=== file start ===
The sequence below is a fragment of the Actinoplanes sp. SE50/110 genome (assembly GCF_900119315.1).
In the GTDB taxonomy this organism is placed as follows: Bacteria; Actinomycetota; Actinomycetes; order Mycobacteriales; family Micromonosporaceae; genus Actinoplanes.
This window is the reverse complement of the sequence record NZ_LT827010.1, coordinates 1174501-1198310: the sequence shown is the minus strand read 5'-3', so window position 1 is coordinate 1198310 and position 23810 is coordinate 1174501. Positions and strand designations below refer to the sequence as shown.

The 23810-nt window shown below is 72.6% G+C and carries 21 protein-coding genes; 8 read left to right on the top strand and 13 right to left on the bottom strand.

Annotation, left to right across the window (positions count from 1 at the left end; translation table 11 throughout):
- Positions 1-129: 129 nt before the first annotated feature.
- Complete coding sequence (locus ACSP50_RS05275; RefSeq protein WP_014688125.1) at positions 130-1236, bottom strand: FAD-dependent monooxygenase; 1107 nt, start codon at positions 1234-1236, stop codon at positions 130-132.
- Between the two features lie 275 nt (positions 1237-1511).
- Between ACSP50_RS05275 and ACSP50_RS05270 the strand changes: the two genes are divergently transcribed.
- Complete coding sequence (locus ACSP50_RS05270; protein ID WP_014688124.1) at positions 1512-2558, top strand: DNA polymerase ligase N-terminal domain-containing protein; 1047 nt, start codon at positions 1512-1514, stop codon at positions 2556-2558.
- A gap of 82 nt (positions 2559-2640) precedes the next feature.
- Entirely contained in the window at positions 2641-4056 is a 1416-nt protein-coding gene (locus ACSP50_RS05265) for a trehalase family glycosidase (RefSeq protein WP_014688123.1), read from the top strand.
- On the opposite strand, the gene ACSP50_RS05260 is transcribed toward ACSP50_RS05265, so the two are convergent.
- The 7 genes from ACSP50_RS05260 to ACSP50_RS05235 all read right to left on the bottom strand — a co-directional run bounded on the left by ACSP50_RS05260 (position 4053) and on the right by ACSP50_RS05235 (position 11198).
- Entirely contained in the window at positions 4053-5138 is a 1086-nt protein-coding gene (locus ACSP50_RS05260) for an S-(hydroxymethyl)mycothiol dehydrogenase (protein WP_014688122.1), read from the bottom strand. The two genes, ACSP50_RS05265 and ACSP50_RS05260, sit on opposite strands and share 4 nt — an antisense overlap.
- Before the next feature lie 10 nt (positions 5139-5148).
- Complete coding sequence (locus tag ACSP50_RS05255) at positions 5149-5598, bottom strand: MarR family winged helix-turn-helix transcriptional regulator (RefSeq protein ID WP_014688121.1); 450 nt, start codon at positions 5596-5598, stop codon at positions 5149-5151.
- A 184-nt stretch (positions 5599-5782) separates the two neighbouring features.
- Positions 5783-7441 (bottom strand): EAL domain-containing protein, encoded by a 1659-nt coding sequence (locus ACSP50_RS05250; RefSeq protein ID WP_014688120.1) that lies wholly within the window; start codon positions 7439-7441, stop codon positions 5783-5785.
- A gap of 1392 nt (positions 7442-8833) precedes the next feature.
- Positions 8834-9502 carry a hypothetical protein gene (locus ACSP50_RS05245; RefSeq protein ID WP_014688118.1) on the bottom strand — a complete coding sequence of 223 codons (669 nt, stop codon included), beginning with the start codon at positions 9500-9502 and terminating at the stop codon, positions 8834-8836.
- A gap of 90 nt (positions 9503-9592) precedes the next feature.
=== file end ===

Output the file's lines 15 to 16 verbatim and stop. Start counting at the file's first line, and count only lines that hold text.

- Entirely contained in the window at positions 4053-5138 is a 1086-nt protein-coding gene (locus ACSP50_RS05260) for an S-(hydroxymethyl)mycothiol dehydrogenase (protein WP_014688122.1), read from the bottom strand. The two genes, ACSP50_RS05265 and ACSP50_RS05260, sit on opposite strands and share 4 nt — an antisense overlap.
- Before the next feature lie 10 nt (positions 5139-5148).